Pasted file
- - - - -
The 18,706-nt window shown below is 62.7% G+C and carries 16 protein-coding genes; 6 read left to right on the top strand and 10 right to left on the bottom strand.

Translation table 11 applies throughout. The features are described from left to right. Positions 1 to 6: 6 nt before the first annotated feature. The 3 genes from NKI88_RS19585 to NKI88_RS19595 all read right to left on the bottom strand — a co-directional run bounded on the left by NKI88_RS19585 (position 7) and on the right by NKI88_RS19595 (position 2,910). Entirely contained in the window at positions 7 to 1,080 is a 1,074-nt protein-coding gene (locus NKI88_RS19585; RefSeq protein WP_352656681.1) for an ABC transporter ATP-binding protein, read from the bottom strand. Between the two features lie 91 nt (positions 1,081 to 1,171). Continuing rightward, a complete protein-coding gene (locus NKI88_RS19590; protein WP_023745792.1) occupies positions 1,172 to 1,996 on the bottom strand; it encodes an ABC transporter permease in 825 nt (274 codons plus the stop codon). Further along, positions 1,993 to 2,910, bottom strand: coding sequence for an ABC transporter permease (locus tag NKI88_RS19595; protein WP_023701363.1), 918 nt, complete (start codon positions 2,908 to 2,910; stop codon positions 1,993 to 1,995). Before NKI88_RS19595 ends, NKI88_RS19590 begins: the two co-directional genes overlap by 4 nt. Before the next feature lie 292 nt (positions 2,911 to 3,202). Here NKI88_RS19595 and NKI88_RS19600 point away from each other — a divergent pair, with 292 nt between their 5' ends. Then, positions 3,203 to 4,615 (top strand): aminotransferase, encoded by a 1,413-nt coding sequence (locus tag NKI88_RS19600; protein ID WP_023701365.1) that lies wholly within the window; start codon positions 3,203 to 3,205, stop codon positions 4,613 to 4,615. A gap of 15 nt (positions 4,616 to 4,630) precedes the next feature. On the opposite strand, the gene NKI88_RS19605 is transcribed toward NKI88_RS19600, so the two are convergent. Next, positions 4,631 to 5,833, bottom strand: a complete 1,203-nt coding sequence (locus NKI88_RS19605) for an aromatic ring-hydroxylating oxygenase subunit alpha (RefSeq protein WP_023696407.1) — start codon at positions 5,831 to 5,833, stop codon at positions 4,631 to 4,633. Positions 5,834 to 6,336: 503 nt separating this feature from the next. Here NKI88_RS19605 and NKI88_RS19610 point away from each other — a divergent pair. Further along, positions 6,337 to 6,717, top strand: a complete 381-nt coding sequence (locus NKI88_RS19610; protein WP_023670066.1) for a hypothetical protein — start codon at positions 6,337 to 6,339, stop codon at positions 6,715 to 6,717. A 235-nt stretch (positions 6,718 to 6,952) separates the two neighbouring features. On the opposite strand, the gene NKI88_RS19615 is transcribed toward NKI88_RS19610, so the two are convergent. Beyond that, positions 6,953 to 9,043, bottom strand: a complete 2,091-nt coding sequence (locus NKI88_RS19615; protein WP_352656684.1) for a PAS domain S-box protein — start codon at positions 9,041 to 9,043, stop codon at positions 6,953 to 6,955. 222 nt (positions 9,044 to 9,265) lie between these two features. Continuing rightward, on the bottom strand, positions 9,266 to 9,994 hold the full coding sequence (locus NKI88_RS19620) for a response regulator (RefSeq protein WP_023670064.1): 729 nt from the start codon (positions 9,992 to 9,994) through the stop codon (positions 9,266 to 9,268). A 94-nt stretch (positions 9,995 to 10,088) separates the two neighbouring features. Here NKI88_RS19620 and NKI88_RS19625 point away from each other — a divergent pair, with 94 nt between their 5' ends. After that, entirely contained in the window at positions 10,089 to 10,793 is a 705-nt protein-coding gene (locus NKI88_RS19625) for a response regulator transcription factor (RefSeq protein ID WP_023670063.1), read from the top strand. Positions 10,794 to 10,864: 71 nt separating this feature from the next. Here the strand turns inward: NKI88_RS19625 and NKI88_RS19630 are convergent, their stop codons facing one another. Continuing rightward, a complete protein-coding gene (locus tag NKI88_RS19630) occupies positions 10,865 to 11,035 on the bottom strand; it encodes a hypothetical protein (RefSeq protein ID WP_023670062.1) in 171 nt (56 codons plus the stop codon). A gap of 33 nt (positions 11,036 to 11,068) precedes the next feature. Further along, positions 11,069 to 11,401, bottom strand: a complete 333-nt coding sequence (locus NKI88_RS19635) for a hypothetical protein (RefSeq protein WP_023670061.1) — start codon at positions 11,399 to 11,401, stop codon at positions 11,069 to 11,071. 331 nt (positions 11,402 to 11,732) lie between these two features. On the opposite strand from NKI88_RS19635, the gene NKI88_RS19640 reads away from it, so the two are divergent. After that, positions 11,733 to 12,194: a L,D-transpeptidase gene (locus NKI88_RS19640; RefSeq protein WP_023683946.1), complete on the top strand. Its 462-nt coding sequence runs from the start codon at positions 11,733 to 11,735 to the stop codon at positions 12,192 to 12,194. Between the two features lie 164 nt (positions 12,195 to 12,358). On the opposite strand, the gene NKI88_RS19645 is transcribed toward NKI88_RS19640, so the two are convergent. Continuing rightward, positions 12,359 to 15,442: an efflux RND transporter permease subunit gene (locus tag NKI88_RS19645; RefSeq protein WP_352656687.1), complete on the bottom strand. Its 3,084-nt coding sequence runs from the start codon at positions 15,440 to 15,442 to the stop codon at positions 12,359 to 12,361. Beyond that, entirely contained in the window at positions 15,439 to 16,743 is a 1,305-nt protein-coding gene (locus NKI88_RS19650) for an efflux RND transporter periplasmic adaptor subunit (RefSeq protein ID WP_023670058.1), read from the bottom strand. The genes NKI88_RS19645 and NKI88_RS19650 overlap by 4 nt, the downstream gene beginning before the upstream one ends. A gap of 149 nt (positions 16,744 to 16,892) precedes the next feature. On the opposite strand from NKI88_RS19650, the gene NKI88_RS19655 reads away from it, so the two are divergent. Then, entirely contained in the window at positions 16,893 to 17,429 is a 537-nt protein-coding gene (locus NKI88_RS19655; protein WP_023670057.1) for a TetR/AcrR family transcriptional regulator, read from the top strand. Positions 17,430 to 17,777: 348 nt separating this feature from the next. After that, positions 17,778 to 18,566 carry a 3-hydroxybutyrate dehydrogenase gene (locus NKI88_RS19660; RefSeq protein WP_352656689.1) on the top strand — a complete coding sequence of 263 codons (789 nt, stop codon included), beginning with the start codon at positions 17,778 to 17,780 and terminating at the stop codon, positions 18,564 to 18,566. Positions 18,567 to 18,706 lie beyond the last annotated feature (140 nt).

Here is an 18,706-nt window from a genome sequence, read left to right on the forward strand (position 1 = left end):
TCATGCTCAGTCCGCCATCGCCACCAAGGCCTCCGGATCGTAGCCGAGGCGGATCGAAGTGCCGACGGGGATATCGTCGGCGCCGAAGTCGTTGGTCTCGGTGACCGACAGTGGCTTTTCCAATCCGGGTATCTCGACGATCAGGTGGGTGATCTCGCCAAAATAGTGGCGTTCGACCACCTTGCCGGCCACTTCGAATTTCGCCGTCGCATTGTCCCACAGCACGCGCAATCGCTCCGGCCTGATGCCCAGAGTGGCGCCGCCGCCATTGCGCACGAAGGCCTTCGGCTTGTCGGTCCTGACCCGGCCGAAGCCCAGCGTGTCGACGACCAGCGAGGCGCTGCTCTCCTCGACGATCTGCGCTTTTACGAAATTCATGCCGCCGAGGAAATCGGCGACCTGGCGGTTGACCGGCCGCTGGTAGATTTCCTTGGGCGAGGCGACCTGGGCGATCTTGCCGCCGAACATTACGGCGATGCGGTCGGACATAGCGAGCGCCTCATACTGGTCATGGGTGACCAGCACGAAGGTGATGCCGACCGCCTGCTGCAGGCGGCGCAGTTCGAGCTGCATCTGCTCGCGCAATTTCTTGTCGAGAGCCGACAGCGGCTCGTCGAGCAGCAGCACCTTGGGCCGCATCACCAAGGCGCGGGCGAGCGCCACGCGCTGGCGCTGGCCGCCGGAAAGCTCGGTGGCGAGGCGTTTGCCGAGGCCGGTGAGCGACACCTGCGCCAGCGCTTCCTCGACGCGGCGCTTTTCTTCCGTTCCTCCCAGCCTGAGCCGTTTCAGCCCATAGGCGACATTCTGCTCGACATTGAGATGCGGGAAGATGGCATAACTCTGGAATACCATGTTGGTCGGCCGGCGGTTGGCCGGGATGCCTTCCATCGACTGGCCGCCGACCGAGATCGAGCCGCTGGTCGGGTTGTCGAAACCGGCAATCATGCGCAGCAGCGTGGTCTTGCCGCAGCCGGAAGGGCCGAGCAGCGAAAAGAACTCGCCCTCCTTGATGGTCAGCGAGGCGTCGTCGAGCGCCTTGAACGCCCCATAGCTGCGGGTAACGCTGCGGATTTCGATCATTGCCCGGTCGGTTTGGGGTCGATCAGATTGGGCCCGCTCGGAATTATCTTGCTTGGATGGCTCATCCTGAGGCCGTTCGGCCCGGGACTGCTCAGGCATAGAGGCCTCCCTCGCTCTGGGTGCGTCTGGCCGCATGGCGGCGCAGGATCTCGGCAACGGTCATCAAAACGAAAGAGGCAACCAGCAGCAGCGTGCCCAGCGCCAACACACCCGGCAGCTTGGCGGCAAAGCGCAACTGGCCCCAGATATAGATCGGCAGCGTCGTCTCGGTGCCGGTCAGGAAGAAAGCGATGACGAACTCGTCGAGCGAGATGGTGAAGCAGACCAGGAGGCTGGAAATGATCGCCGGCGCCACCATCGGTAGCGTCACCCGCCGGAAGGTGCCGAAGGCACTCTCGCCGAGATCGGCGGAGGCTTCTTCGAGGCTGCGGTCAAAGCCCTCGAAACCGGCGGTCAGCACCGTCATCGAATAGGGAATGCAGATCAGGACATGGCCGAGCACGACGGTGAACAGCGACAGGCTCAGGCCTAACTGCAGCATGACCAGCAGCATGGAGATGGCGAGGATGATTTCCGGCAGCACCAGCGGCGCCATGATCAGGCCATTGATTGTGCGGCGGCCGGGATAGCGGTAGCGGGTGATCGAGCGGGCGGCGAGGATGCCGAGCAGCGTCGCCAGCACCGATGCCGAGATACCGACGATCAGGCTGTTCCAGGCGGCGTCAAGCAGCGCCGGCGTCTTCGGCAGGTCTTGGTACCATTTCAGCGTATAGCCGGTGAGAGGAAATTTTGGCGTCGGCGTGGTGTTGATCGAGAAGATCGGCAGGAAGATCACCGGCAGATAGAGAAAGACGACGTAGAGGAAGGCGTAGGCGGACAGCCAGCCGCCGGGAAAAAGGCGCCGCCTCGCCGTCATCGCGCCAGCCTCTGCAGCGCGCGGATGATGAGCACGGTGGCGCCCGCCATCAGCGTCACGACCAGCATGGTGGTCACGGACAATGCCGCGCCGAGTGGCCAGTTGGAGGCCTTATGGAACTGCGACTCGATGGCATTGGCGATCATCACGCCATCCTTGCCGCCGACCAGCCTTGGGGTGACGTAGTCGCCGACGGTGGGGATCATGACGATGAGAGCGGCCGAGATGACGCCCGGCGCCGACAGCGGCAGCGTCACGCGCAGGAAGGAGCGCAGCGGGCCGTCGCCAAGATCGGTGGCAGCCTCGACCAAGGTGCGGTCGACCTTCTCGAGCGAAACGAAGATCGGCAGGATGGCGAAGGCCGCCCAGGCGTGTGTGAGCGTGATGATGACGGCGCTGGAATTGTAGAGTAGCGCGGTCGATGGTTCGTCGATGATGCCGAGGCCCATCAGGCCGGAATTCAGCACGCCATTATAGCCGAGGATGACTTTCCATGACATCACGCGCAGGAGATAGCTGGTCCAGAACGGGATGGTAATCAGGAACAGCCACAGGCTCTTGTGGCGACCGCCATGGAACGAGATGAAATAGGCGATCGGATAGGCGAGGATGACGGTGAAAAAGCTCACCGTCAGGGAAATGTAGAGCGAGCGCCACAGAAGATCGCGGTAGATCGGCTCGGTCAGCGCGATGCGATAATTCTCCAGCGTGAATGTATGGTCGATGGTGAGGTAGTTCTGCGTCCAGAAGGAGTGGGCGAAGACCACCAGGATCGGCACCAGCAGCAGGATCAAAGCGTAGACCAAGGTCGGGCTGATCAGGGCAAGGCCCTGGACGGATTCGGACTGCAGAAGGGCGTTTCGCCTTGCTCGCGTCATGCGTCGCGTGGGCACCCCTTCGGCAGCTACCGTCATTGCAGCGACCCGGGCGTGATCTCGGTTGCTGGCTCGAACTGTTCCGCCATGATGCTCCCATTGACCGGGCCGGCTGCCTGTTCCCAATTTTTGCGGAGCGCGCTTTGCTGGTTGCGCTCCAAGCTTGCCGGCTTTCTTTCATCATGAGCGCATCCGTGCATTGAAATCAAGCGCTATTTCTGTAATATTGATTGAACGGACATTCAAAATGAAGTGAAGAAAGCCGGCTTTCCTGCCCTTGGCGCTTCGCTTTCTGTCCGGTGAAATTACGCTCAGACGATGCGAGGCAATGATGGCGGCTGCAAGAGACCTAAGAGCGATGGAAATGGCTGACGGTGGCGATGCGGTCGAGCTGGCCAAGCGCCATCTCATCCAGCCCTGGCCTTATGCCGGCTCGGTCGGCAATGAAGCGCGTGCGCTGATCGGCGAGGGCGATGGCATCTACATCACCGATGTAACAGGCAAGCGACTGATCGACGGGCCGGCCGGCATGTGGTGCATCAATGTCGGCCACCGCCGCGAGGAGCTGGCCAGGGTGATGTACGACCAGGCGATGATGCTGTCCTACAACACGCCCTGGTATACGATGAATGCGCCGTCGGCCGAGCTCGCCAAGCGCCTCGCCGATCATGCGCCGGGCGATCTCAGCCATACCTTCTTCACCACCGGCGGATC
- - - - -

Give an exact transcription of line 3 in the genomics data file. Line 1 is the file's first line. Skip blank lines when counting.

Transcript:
Here is an 18,706-nt window from a genome sequence, read left to right on the forward strand (position 1 = left end):